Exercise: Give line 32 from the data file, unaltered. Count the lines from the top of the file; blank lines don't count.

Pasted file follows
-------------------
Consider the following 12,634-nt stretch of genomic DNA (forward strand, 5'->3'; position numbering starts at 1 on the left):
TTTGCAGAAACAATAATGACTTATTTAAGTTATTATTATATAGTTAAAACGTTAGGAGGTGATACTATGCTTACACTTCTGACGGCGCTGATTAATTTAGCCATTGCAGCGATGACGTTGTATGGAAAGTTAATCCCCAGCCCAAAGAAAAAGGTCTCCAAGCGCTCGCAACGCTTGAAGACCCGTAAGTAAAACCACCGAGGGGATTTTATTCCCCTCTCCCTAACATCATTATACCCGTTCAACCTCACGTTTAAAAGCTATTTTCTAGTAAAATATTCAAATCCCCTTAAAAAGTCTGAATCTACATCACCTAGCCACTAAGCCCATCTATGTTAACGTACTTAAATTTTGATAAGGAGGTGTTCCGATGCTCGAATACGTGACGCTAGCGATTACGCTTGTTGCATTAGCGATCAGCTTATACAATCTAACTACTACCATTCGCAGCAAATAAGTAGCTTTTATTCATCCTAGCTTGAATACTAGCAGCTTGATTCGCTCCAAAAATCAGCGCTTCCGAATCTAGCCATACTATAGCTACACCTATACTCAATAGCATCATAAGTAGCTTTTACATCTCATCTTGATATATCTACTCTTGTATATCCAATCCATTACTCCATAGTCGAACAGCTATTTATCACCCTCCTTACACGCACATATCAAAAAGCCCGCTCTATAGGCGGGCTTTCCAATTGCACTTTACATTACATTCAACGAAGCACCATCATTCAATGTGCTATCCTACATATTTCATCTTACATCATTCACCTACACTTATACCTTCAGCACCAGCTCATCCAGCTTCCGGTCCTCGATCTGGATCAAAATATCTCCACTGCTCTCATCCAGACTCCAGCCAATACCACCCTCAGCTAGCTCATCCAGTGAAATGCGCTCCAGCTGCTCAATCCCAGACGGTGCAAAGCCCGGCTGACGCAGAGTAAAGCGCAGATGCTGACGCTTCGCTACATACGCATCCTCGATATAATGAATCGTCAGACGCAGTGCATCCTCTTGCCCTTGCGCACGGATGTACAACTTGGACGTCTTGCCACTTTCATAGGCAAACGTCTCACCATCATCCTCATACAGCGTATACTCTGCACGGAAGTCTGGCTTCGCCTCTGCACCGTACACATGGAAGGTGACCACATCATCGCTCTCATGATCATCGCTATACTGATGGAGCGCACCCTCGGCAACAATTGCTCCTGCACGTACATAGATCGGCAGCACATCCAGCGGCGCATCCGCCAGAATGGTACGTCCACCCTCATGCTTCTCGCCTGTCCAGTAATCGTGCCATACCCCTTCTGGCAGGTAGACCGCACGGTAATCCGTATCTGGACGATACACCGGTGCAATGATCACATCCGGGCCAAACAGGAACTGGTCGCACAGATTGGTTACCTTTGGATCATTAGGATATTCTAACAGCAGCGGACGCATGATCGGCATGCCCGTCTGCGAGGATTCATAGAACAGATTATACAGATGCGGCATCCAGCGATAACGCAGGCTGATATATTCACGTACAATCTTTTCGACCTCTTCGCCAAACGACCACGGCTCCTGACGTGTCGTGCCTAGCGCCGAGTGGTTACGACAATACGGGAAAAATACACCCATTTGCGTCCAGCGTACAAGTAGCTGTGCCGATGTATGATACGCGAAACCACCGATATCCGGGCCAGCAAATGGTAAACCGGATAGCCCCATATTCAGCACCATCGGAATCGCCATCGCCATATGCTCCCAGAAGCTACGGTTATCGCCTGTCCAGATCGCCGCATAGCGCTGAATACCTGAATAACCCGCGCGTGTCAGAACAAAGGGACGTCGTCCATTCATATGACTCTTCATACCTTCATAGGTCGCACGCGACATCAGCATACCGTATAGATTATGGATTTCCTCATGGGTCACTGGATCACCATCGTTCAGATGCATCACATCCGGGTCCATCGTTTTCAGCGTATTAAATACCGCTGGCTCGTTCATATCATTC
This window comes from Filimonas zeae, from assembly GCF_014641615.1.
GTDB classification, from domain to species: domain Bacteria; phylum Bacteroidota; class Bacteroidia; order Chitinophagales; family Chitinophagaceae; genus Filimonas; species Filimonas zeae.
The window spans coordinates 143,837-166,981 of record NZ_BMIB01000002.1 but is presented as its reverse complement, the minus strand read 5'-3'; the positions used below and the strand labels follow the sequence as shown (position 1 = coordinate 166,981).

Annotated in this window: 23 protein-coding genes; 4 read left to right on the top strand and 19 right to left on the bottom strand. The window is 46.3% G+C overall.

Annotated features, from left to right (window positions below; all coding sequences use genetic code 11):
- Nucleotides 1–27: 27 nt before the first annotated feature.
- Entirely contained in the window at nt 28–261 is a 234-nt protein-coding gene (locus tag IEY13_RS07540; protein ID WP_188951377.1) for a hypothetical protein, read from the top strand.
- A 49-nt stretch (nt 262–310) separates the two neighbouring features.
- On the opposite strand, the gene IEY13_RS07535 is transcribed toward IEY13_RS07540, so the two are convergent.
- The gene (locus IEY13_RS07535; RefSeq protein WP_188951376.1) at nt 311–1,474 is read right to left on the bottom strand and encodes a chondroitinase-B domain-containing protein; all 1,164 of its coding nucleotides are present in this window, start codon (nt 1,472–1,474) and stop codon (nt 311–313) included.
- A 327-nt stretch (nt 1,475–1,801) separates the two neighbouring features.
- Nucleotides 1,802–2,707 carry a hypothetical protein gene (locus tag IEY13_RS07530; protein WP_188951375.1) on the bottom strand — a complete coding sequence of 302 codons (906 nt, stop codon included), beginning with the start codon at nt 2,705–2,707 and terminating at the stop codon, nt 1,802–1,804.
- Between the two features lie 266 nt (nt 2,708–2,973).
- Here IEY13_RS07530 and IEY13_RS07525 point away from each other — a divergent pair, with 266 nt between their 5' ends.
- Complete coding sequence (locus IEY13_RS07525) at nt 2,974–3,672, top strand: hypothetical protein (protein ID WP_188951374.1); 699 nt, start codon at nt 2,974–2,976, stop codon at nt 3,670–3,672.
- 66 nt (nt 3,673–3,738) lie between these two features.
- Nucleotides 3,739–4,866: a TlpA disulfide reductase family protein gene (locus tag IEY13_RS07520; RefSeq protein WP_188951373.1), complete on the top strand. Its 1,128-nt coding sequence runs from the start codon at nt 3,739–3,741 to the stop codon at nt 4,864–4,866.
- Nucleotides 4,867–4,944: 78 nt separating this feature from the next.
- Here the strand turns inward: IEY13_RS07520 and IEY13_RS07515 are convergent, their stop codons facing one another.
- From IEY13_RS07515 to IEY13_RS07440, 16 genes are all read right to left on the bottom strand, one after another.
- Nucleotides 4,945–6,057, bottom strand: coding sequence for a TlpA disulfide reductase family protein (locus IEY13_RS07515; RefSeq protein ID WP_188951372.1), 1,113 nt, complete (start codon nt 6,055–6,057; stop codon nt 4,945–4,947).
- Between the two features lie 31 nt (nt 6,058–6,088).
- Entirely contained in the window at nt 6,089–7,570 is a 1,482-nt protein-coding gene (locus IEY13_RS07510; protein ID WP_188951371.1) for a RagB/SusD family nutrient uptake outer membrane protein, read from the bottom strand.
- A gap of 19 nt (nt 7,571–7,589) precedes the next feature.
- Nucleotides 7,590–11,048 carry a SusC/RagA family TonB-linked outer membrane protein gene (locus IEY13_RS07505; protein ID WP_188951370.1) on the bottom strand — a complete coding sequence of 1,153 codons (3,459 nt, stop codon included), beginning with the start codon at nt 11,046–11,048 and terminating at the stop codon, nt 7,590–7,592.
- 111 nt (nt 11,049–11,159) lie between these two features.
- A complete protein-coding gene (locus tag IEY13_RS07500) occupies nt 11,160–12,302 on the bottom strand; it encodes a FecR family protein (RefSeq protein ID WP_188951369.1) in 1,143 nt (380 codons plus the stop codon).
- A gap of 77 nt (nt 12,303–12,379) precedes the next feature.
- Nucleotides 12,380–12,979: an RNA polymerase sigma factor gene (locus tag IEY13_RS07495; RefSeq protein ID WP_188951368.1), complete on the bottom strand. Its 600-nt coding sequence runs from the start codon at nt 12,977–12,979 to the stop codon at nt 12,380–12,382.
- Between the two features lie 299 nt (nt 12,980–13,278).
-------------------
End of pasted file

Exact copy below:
- Between the two features lie 299 nt (nt 12,980–13,278).